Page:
As a warning, it can be painful. Let me reword that: It's probably going to be painful. Now there are definitely instances where pain is the result of poor latch or other issue. But, I also think it's a widely held misconception that nursing shouldn't be uncomfortable, because even with a great latch and intact nipples, the first minute or two of each nursing session would make my toes curl. Remember that stubborn-ness? This is where you dig your heels in, grit your teeth and get over yourself.

So, When does the milk come in? In short, it can take days for your milk to come in. This means that at first it will appear as if you aren't making anything at all. The #1 most asked question/most heard excuse is "but I'm not making any milk." When your baby is only hours old, there is very little milk being made (like, as in drops of milk), and not only is that first milk super concentrated and extra fortified, but also your 2 hour old newborn has a stomach the size of a marble. It doesn't take much to fill up that tiny tummy. You'll go through three stages on the way to mature milk: Colostrum is first and it's that super concentrated, extra fortified milk I just mentioned. It's thick and sticky and a golden yellow color. Transitional milk is what comes around between colostrum and mature milk. It's less thick, higher in volume and still a yellowy color. Lastly, mature milk comes in. It's the highest in volume, the most thin and almost a bluish white in color. Typically it takes 48-72 hours for your milk to come in, but it can be transitioning as early as 24 hours or as late as 5 days (for me, it was 4 days).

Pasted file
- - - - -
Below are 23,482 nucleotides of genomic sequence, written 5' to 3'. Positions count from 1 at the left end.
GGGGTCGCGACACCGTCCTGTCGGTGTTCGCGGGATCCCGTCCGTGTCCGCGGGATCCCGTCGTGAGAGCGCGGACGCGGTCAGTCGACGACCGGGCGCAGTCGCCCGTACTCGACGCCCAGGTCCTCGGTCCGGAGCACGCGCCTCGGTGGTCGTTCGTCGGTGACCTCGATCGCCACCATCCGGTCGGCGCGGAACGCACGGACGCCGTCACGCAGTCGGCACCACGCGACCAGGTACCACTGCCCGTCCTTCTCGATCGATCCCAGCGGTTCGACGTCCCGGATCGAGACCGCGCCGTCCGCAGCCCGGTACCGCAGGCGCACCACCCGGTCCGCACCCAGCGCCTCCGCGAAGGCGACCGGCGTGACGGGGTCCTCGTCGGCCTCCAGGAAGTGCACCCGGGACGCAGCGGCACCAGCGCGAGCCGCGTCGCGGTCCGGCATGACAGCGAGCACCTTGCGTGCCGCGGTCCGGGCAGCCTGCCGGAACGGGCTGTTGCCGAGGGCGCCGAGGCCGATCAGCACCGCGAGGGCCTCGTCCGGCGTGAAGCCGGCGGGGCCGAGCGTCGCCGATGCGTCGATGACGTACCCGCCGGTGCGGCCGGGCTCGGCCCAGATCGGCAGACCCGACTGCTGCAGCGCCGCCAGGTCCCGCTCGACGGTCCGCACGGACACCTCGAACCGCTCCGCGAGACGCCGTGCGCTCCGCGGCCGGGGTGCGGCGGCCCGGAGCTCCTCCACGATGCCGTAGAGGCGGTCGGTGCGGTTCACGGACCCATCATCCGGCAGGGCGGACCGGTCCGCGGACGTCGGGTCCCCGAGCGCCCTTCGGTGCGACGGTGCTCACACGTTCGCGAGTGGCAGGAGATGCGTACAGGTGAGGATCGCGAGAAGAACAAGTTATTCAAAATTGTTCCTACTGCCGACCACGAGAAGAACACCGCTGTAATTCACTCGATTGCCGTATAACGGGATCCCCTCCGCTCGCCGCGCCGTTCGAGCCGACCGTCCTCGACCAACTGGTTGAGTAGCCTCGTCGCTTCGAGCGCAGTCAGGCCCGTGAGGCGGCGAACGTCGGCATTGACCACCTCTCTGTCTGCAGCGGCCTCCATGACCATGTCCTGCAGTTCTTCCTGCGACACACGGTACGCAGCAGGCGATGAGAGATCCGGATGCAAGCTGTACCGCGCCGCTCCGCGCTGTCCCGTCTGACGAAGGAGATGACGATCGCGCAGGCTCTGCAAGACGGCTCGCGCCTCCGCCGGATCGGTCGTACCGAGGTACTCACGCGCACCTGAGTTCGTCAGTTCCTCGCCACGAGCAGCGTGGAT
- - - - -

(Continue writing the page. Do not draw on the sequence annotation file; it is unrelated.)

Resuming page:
Aside from being stubborn as a mule, breastfeeding success comes with repetition. Demand leads to supply, so stimulation is needed for milk production. This means that in those early days, baby goes to the breast frequently. Your goal is a well-nourished baby and a stable milk supply, which unfortunately comes with little sleep and majorly sore nipples. Whether you're reading hunger cues or trying to maintain some semblance of a nursing schedule, you should shoot for 8-12 nursing sessions in a 24 hour period. For the first 4 weeks, I nursed at least every 3 hours while awake. He always went to the breast for feedings, and if my boy only nursed on one side, I'd pump the other. I also got into the habit of pumping after the first feeding of the day and prior to going to bed. As my milk supply leveled out, I dropped to either morning pumping session or evening pumping session. Nowadays, I only pump at work or if I've missed a feeding and am feeling engorged. Being really diligent in a nursing schedule means routine stimulation which in turn equals milk production.

I'd say this is a good stopping point for today. I originally had written a few more paragraphs, but things started to get overwhelming. As with the epidural question, this whole breastfeeding thing could take up about five separate posts. In the next post, we'll tackle formula & supplementation and how that can affect breastfeeding. Later, we'll look at tips, tricks, and must-haves for nursing success.

To Be Continued.......